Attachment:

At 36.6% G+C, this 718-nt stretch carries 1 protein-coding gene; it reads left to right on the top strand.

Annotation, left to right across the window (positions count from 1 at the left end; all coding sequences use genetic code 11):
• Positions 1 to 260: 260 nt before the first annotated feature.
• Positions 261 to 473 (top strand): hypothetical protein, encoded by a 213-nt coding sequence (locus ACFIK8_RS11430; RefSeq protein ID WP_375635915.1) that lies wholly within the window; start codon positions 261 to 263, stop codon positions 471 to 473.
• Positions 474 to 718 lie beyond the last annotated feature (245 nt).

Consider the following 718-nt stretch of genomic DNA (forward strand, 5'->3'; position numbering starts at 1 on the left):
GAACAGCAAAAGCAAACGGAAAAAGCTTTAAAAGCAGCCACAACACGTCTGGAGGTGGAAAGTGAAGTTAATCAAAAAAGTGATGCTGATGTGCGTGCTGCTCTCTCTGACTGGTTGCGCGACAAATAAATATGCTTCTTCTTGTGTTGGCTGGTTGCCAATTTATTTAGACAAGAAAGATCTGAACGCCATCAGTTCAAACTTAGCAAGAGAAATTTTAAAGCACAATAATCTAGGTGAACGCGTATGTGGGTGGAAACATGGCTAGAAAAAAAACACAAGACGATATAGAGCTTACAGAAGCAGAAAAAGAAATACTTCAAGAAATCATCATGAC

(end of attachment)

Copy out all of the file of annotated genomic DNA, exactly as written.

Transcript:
At 36.6% G+C, this 718-nt stretch carries 1 protein-coding gene; it reads left to right on the top strand.

Annotation, left to right across the window (positions count from 1 at the left end; all coding sequences use genetic code 11):
• Positions 1 to 260: 260 nt before the first annotated feature.
• Positions 261 to 473 (top strand): hypothetical protein, encoded by a 213-nt coding sequence (locus ACFIK8_RS11430; RefSeq protein ID WP_375635915.1) that lies wholly within the window; start codon positions 261 to 263, stop codon positions 471 to 473.
• Positions 474 to 718 lie beyond the last annotated feature (245 nt).

Consider the following 718-nt stretch of genomic DNA (forward strand, 5'->3'; position numbering starts at 1 on the left):
GAACAGCAAAAGCAAACGGAAAAAGCTTTAAAAGCAGCCACAACACGTCTGGAGGTGGAAAGTGAAGTTAATCAAAAAAGTGATGCTGATGTGCGTGCTGCTCTCTCTGACTGGTTGCGCGACAAATAAATATGCTTCTTCTTGTGTTGGCTGGTTGCCAATTTATTTAGACAAGAAAGATCTGAACGCCATCAGTTCAAACTTAGCAAGAGAAATTTTAAAGCACAATAATCTAGGTGAACGCGTATGTGGGTGGAAACATGGCTAGAAAAAAAACACAAGACGATATAGAGCTTACAGAAGCAGAAAAAGAAATACTTCAAGAAATCATCATGAC